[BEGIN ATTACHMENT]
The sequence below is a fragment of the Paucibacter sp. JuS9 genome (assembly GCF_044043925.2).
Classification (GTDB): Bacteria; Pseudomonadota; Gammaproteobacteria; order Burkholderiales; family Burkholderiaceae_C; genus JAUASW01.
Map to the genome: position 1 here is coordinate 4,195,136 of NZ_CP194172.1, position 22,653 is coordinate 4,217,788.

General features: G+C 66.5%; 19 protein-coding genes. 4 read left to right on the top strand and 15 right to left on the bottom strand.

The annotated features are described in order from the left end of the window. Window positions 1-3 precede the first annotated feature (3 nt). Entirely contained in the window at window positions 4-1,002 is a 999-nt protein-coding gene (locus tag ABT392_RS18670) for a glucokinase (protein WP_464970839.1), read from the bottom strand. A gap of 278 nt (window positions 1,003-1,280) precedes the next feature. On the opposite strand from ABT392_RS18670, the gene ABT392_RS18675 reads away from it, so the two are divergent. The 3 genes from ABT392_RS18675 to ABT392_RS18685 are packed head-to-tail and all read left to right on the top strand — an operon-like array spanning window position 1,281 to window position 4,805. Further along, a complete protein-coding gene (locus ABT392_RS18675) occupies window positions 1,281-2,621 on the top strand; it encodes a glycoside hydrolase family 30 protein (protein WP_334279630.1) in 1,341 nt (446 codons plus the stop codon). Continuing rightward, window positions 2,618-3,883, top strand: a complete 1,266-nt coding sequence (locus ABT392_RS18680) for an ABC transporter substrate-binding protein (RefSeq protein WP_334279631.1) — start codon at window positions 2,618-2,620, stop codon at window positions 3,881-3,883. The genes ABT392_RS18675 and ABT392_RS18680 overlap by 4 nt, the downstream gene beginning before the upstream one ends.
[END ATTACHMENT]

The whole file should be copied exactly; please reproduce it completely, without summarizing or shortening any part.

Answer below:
The sequence below is a fragment of the Paucibacter sp. JuS9 genome (assembly GCF_044043925.2).
Classification (GTDB): Bacteria; Pseudomonadota; Gammaproteobacteria; order Burkholderiales; family Burkholderiaceae_C; genus JAUASW01.
Map to the genome: position 1 here is coordinate 4,195,136 of NZ_CP194172.1, position 22,653 is coordinate 4,217,788.

General features: G+C 66.5%; 19 protein-coding genes. 4 read left to right on the top strand and 15 right to left on the bottom strand.

The annotated features are described in order from the left end of the window. Window positions 1-3 precede the first annotated feature (3 nt). Entirely contained in the window at window positions 4-1,002 is a 999-nt protein-coding gene (locus tag ABT392_RS18670) for a glucokinase (protein WP_464970839.1), read from the bottom strand. A gap of 278 nt (window positions 1,003-1,280) precedes the next feature. On the opposite strand from ABT392_RS18670, the gene ABT392_RS18675 reads away from it, so the two are divergent. The 3 genes from ABT392_RS18675 to ABT392_RS18685 are packed head-to-tail and all read left to right on the top strand — an operon-like array spanning window position 1,281 to window position 4,805. Further along, a complete protein-coding gene (locus ABT392_RS18675) occupies window positions 1,281-2,621 on the top strand; it encodes a glycoside hydrolase family 30 protein (protein WP_334279630.1) in 1,341 nt (446 codons plus the stop codon). Continuing rightward, window positions 2,618-3,883, top strand: a complete 1,266-nt coding sequence (locus ABT392_RS18680) for an ABC transporter substrate-binding protein (RefSeq protein WP_334279631.1) — start codon at window positions 2,618-2,620, stop codon at window positions 3,881-3,883. The genes ABT392_RS18675 and ABT392_RS18680 overlap by 4 nt, the downstream gene beginning before the upstream one ends.